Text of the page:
[The philosophers] say that it is misery itself to live in folly, to err, to be deceived, and to be ignorant. On the contrary, however, this is what it is to be human. I cannot see why they call this kind of life miserable when it is the common lot of all men to be born, brought up, and constituted in such a way.  

—Erasmus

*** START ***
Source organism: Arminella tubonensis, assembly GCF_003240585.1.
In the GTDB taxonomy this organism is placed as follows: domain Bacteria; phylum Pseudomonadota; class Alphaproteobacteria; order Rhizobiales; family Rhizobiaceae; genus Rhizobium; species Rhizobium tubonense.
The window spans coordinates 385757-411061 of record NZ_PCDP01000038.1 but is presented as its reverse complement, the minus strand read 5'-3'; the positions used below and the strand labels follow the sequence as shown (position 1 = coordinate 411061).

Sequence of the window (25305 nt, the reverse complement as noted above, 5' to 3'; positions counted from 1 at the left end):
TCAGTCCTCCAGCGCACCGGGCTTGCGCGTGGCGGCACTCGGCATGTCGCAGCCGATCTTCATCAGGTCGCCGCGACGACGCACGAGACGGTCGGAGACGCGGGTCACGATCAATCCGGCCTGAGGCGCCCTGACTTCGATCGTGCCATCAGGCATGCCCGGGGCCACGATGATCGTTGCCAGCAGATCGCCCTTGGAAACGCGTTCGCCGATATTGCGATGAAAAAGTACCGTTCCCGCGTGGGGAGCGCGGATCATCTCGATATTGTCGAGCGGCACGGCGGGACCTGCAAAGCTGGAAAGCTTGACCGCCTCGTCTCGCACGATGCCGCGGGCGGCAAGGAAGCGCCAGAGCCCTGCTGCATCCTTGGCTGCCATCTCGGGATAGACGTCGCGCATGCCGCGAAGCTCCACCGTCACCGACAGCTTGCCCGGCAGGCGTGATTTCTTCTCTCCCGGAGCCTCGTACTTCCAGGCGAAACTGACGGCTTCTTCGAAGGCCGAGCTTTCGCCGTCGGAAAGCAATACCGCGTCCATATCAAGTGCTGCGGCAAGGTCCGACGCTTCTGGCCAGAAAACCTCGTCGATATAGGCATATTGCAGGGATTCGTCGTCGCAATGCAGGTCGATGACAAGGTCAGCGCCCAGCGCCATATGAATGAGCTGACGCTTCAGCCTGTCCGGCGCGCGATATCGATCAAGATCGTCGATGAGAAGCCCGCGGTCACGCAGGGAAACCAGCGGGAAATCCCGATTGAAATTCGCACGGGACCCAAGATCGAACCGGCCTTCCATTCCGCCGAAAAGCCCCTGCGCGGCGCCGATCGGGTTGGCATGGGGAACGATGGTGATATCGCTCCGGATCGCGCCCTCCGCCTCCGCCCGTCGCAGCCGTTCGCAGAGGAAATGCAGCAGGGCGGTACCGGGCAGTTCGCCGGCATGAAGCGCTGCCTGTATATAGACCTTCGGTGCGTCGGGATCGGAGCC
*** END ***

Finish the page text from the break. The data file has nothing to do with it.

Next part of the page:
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The tale of the Trojan Horse might be apocryphal – no one knows – but it stands out as one of military history’s most famous cautionary tales about yielding to unexamined beliefs. The story goes that the Greeks, frustrated by years of waging an unsuccessful siege on the walled city of Troy, built a massive wooden horse, left it at the city gates as a parting “gift” to their putative victors, and pretended to sail home. Ignoring the naysayers (most famously, the prophet Cassandra and the priest Laocoön, both of whom warned their fellow Trojans that the gift was a trap), Troy’s leaders brought the horse inside the city walls. That night, thirty-odd soldiers who had been concealed inside crept out and opened the gates to the returned Greek army. The Greeks destroyed the city and slaughtered its citizens, thereby ending – and winning – the Trojan War.